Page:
Trump announced that he will be signing the Phase One deal with China on January 15. China state-sponsored media has reaffirmed that Phase One is in the final stage of the timeline but cautioned the delicacy of the situation. Negotiations quickly deteriorated last May, with both sides claiming backtracking and undermining by the other. Events then transpired to an all-out trade war. We know anything can happen this week. Even with the signed Phase One deal, roughly half ($250 billion) of Chinese goods will still have a 25% tariff rate while another $120 billion will have a 7.5% tariff rate.
Tensions in the Middle East flared again as demonstrators, believed to be supported by Iran, attacked the US embassy in Iraq. US forces retaliated with an air strike, killing Iranian general Soleimani and other Iran-backed militia members. Soleimani was labeled a terrorist by the Pentagon prior to the strike. Iranian President Rouhani called the strike a “gruesome crime,” vowing revenge. Iran responded last week by launching missiles at US military bases in Iraq, although there was minimal reported damage and no reported casualties or deaths. Iran also “unintentionally” shot down a Ukrainian commercial plane, killing all 176 on board and sparking Iranian protests against the regime.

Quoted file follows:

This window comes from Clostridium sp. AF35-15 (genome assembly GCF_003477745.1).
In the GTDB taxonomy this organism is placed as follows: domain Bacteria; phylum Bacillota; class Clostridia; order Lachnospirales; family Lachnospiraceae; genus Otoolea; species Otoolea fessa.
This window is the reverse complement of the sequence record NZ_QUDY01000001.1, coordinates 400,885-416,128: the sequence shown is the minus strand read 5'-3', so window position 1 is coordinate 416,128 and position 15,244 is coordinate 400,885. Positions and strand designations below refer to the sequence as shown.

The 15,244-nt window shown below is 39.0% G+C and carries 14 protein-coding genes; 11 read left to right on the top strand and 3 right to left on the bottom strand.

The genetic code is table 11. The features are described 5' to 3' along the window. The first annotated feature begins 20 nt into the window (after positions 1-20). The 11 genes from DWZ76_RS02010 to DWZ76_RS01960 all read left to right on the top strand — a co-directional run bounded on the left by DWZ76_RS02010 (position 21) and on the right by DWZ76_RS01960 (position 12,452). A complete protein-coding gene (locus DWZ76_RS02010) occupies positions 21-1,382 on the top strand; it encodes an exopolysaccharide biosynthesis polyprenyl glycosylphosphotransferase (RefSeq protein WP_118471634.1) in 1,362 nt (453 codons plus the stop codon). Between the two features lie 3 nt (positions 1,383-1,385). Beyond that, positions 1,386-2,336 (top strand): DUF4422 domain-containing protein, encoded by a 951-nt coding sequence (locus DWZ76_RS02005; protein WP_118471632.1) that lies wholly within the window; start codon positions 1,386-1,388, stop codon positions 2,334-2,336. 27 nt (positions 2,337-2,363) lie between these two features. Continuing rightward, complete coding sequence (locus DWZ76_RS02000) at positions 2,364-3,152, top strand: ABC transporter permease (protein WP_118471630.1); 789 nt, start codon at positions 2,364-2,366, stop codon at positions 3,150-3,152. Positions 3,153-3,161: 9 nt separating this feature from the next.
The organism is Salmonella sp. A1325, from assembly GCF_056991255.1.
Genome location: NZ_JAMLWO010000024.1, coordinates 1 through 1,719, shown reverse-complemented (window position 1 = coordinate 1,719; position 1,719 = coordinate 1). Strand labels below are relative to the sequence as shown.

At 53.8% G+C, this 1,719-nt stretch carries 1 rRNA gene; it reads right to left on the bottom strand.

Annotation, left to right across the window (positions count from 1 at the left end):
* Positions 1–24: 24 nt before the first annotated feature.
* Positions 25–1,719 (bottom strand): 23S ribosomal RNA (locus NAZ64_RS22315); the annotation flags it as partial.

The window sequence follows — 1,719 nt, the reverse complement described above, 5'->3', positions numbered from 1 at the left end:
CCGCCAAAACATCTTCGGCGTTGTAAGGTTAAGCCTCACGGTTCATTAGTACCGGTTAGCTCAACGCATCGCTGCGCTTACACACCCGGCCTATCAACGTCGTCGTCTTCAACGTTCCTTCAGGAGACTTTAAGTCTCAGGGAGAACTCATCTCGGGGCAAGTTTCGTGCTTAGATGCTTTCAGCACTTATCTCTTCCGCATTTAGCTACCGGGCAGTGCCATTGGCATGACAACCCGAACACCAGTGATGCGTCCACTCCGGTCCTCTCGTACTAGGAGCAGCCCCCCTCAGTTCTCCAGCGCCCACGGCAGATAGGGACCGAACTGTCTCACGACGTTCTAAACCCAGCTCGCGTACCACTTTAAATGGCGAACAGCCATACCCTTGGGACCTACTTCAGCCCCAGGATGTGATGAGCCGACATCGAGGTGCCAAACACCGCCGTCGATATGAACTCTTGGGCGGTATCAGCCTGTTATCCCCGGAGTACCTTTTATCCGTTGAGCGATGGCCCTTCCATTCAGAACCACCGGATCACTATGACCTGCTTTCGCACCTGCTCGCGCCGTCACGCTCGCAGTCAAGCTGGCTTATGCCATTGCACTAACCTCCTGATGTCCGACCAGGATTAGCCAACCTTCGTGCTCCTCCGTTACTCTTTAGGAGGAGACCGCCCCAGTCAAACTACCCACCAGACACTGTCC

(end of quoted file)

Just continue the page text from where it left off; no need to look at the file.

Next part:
Trump’s address in response to the missile attacks was of diplomatic de-escalation, calling for increased sanctions, NATO intervention, and coordinated action by major players such as Europe, Russia, and China to check Iranian aggression. The beginning of the year has been a roller coaster for oil, climbing to $63.27/barrel on US-Iranian war fears, only to drop precipitously to $59.61 Thursday following Trump’s announcement. The concern for market participants and consumers was Middle East unrest leading to another energy crisis, but that appears unlikely at this point.
ISM non-manufacturing index hit high-end consensus estimates. ADP employment numbers bounced back in December with prior month numbers also revised sharply upward. 145,000 jobs were added in December, within the consensus estimate. The unemployment rate held steady at 3.5%. Equities have been mixed so far this year with emerging markets leading the way after a lackluster 2019.
This week will feature releases on CPI, PPI, retail sales, housing starts, and consumer sentiment.
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